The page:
Andrew Marschalk, called the Father of Mississippi Journalism for his pioneering newspaper work in early nineteenth-century Natchez, was born on 4 February 1767 in New York City to Andrew Marschalk, a baker, and his wife, Anna Hardenbroeck Marschalk. The first Marschalks had come to New York about 1700. Andrew Marschalk grew up among New York’s Dutch community and witnessed a naval bombardment of New York City and the furious activity associated with the preparation of the city’s defenses prior to its abandonment to the British. He fought in the American Revolution at age fourteen.
Marschalk began his education in the printing trade as an apprentice in New York but ran away in 1787. He lived in England for part of the 1780s and seems to have continued work in the printing trade: he brought a press with him when he returned to the United States in 1790. For most of the 1790s Marschalk served in the US military on the frontier under the commands of Anthony Wayne and Arthur St. Clair. Marschalk also acted as quartermaster at at Fort Jefferson near present-day Greenville, Ohio.
In 1798, while stationed at Walnut Hills (later Vicksburg), Marschalk printed “The Galley Slave,” a poem that became the first work printed in Mississippi. The following year, Winthrop Sargent, the governor of the newly formed Mississippi Territory, encouraged Marschalk to print the territorial laws. Marschalk printed some of this work in Natchez, and after finishing his military service, he returned to the city and started the Mississippi Herald in 1802. Three other newspapers had begun publishing during the interim, and Marschalk’s paper merged with the Mississippi Gazette to become the Mississippi Herald and Natchez Gazette, which lasted until 1808. Marschalk published newspapers in Natchez and nearby Washington almost continuously until 1833, and he aided in establishing newspapers in Woodville and Port Gibson.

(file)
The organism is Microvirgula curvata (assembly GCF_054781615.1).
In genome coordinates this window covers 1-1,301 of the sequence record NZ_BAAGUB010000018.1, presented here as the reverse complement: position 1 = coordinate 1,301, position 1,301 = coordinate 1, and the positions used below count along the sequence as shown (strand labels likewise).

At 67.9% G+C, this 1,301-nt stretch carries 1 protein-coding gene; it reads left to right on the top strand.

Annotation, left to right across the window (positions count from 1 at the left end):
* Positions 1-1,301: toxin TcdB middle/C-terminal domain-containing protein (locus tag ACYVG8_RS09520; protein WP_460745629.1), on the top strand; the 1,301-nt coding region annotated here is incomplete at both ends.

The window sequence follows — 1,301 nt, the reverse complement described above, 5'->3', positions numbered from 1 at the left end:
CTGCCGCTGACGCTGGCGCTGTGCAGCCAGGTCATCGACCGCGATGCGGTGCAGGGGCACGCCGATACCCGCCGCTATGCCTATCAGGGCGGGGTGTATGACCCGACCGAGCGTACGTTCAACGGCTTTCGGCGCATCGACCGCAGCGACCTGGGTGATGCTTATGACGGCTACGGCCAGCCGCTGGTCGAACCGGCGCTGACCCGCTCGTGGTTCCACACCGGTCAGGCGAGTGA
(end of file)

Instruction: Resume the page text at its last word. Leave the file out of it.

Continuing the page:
Marschalk supported the Jeffersonian Democrats in the early decades of the century and the Jacksonian Democrats in the 1820s. The nature of partisan journalism in the Mississippi Territory led to conflict and violence, and Marschalk seldom shrank from controversy. In one famous incident, territorial judge George Poindexter chased Marschalk into his printing shop and beat him for an article that appeared in the Washington Republican, which Marschalk edited from 1813 to 1815. Marschalk subsequently operated the Mississippi State Gazette (1818–25), the Natchez Gazette (1825–27, 1830–32), and the Mississippi Statesman and Natchez Gazette (1827–29).
In 1797 Marschalk married Susannah McDonald, who died in 1814. His second marriage, to Sydney Johnson, lasted from 1817 to his death in Natchez on 8 August 1838. Several of his sons followed in his footsteps, starting newspapers in Port Gibson, Natchez, and Macon.
- Palmdale, CaliforniaJournal of Mississippi History 2 (April 1940).
- Dunbar Rowland, History of Mississippi: Heart of the South, vol. 2, L–Z (1925).
- Charles S. Sydnor, Journal of Southern History (February 1935).